Is California Exceptional, Progressive, or Just Weird?
On Tuesday, California, again, showed that it was moving in a different direction than the country as a whole.
Even the state's 55 electoral votes were not enough to pull Hillary Clinton from the mass of negative ads, Wikileaks, the FBI, and high disapproval ratings. Other states in the Blue Wall fell, California stayed true.
While Clinton was losing and Republicans holding control over the U.S. Senate and House, California voted Democratic and approved a series of progressive ballot measures, including continuing a higher income tax rate on those making over $250,000 a year to pay for public education and health care (Proposition 55), restoring bilingual education (Proposition 58), and allowing billions in construction bonds (Proposition 51).
The Clinton electoral map (left) shows the familiar pattern of two Californias: the richer more populous coastal areas, including the Los Angeles, San Diego and San Francisco metropolitan areas, and inland counties of the central valley and north. Clinton carried the coast, and also all of Southern California, including Orange County, once a GOP stronghold.
But on the education initiatives, the division was not so stark. The bilingual education initiative was approved in every county, a 72% majority statewide. As I wrote recently, this vote closes a political era when organizing against immigrants and non-English speakers was politically attractive. It no longer is.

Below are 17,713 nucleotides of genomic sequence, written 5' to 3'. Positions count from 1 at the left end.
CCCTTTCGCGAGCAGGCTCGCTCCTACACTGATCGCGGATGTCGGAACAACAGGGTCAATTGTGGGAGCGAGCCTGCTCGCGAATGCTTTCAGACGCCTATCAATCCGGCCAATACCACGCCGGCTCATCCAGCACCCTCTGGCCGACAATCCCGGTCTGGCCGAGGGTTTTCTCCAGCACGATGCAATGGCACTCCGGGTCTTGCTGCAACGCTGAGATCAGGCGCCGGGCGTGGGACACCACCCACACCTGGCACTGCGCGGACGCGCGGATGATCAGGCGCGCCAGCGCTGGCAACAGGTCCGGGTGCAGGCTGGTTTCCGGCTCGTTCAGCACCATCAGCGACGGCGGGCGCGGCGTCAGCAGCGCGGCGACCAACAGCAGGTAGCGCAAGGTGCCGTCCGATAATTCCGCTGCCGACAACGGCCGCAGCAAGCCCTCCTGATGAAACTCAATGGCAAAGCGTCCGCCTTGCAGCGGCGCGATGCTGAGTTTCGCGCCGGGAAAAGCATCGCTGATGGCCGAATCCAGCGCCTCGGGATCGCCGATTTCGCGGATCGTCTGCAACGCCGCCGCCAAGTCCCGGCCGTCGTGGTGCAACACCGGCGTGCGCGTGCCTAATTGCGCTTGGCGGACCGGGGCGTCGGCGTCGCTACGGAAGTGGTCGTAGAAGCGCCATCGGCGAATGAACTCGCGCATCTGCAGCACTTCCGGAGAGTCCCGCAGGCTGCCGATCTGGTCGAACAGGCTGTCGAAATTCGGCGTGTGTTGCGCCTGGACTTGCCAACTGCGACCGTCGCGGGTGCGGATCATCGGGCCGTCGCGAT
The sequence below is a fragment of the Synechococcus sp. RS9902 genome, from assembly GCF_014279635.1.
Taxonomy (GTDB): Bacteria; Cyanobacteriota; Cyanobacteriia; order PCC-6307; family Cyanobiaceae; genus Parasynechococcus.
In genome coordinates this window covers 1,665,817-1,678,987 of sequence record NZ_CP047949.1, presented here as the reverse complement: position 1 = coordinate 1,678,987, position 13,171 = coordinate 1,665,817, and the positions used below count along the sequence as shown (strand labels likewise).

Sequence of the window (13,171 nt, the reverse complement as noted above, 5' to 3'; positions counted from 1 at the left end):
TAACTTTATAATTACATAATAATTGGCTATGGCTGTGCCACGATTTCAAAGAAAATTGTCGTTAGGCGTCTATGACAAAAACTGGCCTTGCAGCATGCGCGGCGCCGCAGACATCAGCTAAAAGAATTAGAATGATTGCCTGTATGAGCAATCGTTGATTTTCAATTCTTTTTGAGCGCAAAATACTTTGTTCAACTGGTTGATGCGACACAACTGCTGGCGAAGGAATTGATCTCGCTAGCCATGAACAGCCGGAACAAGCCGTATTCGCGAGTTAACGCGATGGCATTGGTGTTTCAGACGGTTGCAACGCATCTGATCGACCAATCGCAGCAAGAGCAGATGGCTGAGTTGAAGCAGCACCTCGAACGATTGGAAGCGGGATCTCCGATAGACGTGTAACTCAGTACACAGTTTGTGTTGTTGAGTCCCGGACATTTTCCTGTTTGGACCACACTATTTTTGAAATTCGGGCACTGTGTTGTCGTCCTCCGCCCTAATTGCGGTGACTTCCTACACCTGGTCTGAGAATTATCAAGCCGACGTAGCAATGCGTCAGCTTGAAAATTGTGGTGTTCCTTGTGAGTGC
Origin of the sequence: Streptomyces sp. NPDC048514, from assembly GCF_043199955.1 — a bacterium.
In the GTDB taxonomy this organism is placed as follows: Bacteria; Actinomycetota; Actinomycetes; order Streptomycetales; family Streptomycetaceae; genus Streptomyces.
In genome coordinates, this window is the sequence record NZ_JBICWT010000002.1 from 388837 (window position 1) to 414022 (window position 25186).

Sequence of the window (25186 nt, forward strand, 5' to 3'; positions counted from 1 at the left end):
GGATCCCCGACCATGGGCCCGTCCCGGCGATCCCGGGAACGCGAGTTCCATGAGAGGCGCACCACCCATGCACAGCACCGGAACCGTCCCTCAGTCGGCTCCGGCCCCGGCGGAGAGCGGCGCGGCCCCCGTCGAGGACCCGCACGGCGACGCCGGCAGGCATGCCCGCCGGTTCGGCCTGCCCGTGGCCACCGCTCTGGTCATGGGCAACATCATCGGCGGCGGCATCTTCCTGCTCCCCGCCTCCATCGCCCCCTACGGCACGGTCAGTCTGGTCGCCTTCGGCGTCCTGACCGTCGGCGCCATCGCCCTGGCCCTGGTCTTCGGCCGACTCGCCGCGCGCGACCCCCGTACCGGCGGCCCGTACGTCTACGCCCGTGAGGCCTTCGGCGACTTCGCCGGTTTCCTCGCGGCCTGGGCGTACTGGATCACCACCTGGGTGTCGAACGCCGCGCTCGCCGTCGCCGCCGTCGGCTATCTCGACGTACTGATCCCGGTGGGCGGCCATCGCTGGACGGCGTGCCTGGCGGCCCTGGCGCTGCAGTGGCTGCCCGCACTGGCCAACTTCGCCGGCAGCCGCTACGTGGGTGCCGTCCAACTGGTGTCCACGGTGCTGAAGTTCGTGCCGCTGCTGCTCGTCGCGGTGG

The state also approved an additional $2 tax on cigarettes, a measure to trim sentences from non-violent offenders and thus reduce the state's prison population, and toughened gun regulations.
In Los Angeles, voters approved a sales tax increase to fund mass transit and freeway improvements.
An initiative to abolish the death penalty failed. But support for abolition grows. Three decades ago, California Supreme Court justices were recalled from office for refusing to enact the death penalty.
An effort to impose price controls on pharmaceutical drugs also failed. Proposition 61 was by far the most heavily financed of all ballot measures, drawing well over of $100-million to defeat the measure, mostly from big pharmaceutical firms. Bernie Sanders and allies pushed back hard, but they were not sufficient to pass an awkwardly drawn proposition that failed to get major newspaper endorsements.
And, of course, California passed a measure legalizing recreational marijuana. So, if you find yourself depressed by the election, immediate relief is yours. If you can't get progressive, at least you can get weird.
Maps: California Secretary of State